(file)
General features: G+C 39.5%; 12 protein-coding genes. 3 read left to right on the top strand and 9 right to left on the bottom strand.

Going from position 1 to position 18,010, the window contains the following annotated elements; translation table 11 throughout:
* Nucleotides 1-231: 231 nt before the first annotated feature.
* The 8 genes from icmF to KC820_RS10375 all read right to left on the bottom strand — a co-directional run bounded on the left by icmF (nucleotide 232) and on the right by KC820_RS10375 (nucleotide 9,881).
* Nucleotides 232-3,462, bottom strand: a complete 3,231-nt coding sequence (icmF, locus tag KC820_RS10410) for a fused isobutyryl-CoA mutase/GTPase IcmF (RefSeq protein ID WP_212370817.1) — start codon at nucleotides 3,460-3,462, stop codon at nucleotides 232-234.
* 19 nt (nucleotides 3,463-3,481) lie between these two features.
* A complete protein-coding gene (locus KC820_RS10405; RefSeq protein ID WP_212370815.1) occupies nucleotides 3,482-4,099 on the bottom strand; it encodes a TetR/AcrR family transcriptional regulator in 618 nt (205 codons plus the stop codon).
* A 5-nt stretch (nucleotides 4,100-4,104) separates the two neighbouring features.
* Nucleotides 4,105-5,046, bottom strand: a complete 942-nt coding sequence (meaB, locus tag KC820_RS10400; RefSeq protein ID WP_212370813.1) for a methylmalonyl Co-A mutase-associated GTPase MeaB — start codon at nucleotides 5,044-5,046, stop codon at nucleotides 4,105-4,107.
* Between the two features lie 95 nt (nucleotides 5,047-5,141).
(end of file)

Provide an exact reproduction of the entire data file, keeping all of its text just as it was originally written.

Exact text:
General features: G+C 39.5%; 12 protein-coding genes. 3 read left to right on the top strand and 9 right to left on the bottom strand.

Going from position 1 to position 18,010, the window contains the following annotated elements; translation table 11 throughout:
* Nucleotides 1-231: 231 nt before the first annotated feature.
* The 8 genes from icmF to KC820_RS10375 all read right to left on the bottom strand — a co-directional run bounded on the left by icmF (nucleotide 232) and on the right by KC820_RS10375 (nucleotide 9,881).
* Nucleotides 232-3,462, bottom strand: a complete 3,231-nt coding sequence (icmF, locus tag KC820_RS10410) for a fused isobutyryl-CoA mutase/GTPase IcmF (RefSeq protein ID WP_212370817.1) — start codon at nucleotides 3,460-3,462, stop codon at nucleotides 232-234.
* 19 nt (nucleotides 3,463-3,481) lie between these two features.
* A complete protein-coding gene (locus KC820_RS10405; RefSeq protein ID WP_212370815.1) occupies nucleotides 3,482-4,099 on the bottom strand; it encodes a TetR/AcrR family transcriptional regulator in 618 nt (205 codons plus the stop codon).
* A 5-nt stretch (nucleotides 4,100-4,104) separates the two neighbouring features.
* Nucleotides 4,105-5,046, bottom strand: a complete 942-nt coding sequence (meaB, locus tag KC820_RS10400; RefSeq protein ID WP_212370813.1) for a methylmalonyl Co-A mutase-associated GTPase MeaB — start codon at nucleotides 5,044-5,046, stop codon at nucleotides 4,105-4,107.
* Between the two features lie 95 nt (nucleotides 5,047-5,141).